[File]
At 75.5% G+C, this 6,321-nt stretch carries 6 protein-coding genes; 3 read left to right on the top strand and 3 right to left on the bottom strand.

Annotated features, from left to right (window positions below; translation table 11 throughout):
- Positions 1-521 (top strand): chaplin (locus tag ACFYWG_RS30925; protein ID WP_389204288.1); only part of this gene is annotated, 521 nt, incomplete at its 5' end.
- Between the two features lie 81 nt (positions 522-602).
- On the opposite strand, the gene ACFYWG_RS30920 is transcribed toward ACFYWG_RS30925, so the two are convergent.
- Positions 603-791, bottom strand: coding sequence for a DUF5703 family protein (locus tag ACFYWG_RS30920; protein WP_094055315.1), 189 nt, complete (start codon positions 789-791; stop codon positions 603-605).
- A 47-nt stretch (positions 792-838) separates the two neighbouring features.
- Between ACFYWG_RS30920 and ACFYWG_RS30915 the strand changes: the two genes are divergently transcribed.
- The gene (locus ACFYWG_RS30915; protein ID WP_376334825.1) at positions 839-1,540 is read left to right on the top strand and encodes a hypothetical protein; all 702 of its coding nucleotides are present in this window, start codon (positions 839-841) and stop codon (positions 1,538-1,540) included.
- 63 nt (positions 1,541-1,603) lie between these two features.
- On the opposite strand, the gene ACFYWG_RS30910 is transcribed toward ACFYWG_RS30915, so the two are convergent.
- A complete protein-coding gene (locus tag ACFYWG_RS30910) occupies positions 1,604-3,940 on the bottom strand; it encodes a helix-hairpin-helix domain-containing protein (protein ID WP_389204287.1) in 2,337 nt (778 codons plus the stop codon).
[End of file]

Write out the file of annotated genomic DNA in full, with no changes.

At 75.5% G+C, this 6,321-nt stretch carries 6 protein-coding genes; 3 read left to right on the top strand and 3 right to left on the bottom strand.

Annotated features, from left to right (window positions below; translation table 11 throughout):
- Positions 1-521 (top strand): chaplin (locus tag ACFYWG_RS30925; protein ID WP_389204288.1); only part of this gene is annotated, 521 nt, incomplete at its 5' end.
- Between the two features lie 81 nt (positions 522-602).
- On the opposite strand, the gene ACFYWG_RS30920 is transcribed toward ACFYWG_RS30925, so the two are convergent.
- Positions 603-791, bottom strand: coding sequence for a DUF5703 family protein (locus tag ACFYWG_RS30920; protein WP_094055315.1), 189 nt, complete (start codon positions 789-791; stop codon positions 603-605).
- A 47-nt stretch (positions 792-838) separates the two neighbouring features.
- Between ACFYWG_RS30920 and ACFYWG_RS30915 the strand changes: the two genes are divergently transcribed.
- The gene (locus ACFYWG_RS30915; protein ID WP_376334825.1) at positions 839-1,540 is read left to right on the top strand and encodes a hypothetical protein; all 702 of its coding nucleotides are present in this window, start codon (positions 839-841) and stop codon (positions 1,538-1,540) included.
- 63 nt (positions 1,541-1,603) lie between these two features.
- On the opposite strand, the gene ACFYWG_RS30910 is transcribed toward ACFYWG_RS30915, so the two are convergent.
- A complete protein-coding gene (locus tag ACFYWG_RS30910) occupies positions 1,604-3,940 on the bottom strand; it encodes a helix-hairpin-helix domain-containing protein (protein ID WP_389204287.1) in 2,337 nt (778 codons plus the stop codon).